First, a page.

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 International Management Guides

International Management Guides

Designed specifically for the traveling manager, these short, sharp guides to being a manager in a foreign country offer invaluable insights and practical tips.

Intercultural Management - Venezuela

Being a Manager in Venezuela

The business set up in Venezuela is hierarchical and, as such, clearly defined roles exist. To ensure successful cross cultural management it is important to remember this. Since Venezuela has a formal culture, err on the side of being formal and conservative rather than risk upsetting a potential business relationship because you were too informal and may have appeared flippant.

Women often hold significant management positions in Venezuela, particularly in the field of engineering. Once they have attained these senior positions, women's opinions are generally well respected.

It is important to have a wide range of contacts. This is a country where "who you know" is often more important than what you know.

The Role of a Manager

If you are working with people from Venezuela, it is important to remember the role that hierarchy plays in teamwork and collaboration. Cross cultural communication needs to take into account that traditionally it would have been unthinkable for someone of a higher position to collaborate with, or ask ideas of one of a lower status.

However, this is changing and if you would like to encourage participation, you need to make it clear this is welcome and ensure you establish a non-threatening environment. Any ideas that are raised need to be treated gently so as to protect the reputation of the participant.

Because of the paternalistic attitude of managers, the role often extends into one of giving advice on personal matters.

Approach to Change

Venezuela’s intercultural adaptability and readiness for change is developing all the time. Venezuela is seen to have a medium tolerance for change and risk. It is important for innovations to have a track record or history noting the benefits if they are to be accepted and implemented.

The fear of exposure, and the potential of embarrassment that may accompany failure, brings about aversion to risk. Because of this attitude, intercultural sensitivity is going to be required, especially when conducting group meetings and discussing contributions made my participating individuals.

Approach to Time and Priorities

Venezuela is a fluid time culture, and, as is the case with many fluid time cultures, it is also very relationship-oriented. People in Venezuela will not want to upset others in order to push through a deadline.

While timescales and deadlines need to be set well in advance and reiterated carefully, it should be understood that these will be viewed as flexible.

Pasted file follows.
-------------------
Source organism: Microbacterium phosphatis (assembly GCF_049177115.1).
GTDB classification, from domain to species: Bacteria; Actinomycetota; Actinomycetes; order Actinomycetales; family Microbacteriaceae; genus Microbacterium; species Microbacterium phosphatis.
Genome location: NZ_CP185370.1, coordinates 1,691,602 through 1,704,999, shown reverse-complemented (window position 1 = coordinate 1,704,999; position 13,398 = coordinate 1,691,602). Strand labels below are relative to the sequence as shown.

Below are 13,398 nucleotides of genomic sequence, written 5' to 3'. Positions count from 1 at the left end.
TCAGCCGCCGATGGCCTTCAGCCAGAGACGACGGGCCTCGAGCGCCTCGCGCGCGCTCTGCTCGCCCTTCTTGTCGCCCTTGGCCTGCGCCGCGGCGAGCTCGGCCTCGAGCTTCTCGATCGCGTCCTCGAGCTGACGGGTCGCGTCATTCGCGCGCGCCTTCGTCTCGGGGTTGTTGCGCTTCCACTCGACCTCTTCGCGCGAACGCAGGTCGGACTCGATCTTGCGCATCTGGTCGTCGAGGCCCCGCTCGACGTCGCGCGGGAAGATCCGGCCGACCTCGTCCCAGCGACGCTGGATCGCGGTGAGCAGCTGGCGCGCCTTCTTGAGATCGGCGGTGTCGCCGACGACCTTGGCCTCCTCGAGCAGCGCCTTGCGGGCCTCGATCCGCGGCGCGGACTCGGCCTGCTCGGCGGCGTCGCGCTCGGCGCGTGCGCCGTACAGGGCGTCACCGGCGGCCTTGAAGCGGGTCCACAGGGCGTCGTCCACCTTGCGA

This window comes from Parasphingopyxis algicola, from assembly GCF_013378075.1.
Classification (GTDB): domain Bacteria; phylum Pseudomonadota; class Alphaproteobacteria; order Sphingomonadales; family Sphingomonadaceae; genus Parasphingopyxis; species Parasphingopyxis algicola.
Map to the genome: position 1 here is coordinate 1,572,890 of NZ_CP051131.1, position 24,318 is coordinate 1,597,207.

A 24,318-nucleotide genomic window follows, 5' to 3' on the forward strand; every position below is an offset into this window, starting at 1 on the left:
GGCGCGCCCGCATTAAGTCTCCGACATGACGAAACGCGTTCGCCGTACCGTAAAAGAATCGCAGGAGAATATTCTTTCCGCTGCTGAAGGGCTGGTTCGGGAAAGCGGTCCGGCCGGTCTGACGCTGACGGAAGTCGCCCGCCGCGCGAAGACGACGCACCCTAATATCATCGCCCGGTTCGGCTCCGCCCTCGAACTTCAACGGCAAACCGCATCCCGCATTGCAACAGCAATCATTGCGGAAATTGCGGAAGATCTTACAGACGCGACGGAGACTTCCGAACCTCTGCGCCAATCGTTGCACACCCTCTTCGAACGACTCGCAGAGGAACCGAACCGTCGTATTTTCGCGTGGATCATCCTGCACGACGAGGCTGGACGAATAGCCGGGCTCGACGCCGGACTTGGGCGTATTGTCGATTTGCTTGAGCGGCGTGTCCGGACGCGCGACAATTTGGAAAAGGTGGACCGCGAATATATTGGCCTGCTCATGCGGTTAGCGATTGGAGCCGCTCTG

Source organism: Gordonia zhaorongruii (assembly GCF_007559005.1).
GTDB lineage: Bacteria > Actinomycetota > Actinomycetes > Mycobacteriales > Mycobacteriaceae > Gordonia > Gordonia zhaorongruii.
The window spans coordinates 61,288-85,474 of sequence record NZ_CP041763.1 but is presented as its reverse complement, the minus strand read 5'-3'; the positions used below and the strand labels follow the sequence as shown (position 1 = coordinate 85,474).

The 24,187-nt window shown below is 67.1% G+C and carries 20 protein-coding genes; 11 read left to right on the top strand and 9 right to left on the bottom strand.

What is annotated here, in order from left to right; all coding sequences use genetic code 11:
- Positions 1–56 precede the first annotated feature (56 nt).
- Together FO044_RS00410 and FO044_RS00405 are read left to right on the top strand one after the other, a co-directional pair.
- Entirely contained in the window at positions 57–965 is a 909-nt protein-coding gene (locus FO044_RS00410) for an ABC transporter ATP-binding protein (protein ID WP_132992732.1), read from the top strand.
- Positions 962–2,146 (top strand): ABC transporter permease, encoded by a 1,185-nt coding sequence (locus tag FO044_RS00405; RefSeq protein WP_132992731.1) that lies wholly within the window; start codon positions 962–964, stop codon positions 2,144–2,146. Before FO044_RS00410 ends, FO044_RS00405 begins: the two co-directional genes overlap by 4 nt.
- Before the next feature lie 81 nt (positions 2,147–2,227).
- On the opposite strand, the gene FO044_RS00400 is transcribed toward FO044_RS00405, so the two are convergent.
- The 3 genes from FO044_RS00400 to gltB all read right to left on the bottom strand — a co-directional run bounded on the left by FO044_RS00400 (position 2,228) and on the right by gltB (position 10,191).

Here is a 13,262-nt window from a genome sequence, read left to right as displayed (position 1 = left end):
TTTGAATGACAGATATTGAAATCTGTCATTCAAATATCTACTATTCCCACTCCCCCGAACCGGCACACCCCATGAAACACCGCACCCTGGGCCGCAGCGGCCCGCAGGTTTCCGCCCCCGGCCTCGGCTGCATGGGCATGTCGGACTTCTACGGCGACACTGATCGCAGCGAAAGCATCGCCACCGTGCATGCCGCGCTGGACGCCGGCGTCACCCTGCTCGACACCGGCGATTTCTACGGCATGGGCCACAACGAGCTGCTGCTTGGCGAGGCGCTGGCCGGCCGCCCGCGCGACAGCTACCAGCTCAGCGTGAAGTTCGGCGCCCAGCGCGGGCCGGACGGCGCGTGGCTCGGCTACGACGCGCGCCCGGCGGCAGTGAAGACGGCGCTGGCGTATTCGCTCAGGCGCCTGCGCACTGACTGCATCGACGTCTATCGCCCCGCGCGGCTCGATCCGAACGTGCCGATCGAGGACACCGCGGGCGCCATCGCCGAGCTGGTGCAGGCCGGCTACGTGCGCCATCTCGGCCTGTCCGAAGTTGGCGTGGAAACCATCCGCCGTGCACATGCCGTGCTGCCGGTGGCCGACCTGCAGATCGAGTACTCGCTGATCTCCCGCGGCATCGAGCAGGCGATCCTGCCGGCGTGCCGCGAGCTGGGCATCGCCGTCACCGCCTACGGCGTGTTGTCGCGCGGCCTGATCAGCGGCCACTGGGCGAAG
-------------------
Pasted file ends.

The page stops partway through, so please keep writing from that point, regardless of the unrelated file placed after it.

Global and intercultural expansion means that some managers may have a greater appreciation of the need to enforce timescales and as such, agreed deadlines are more likely to be met.

Decision Making

Cross cultural management is more likely to succeed if you understand that Venezuelan business is relatively hierarchical and managers tend to be autocratic. There are still the remnants of social class in the business arena, since the upper echelons are generally from well connected families. Managers tell subordinates what they want done, although they may consult with subordinates with experience in a specific area before making decisions.

Boss or Team Player?

The hierarchical nature of the Venezuelan business world means it is important that the manager maintains his/her role as boss.

When the manager needs to work collectively, this needs to be clearly stated.

Communication and Negotiation Styles

Successful cross cultural communication will need to take into account Venezuela’s relationship-driven culture. Relationships are viewed as more important than business documents. Expect negotiations and decision-making to be a lengthy process. Venezuelans focus on long-term rather than short-term goals. Hierarchy is important, although not always apparent. Defer to the person with the most authority, as they are most likely the decision maker. Men should not take off their suit jacket unless the most senior Venezuelan does. Women should never remove their suit jacket during meetings or negotiations.

How do we know all this information? We specialise in global leadership & management training as well as country-specific courses.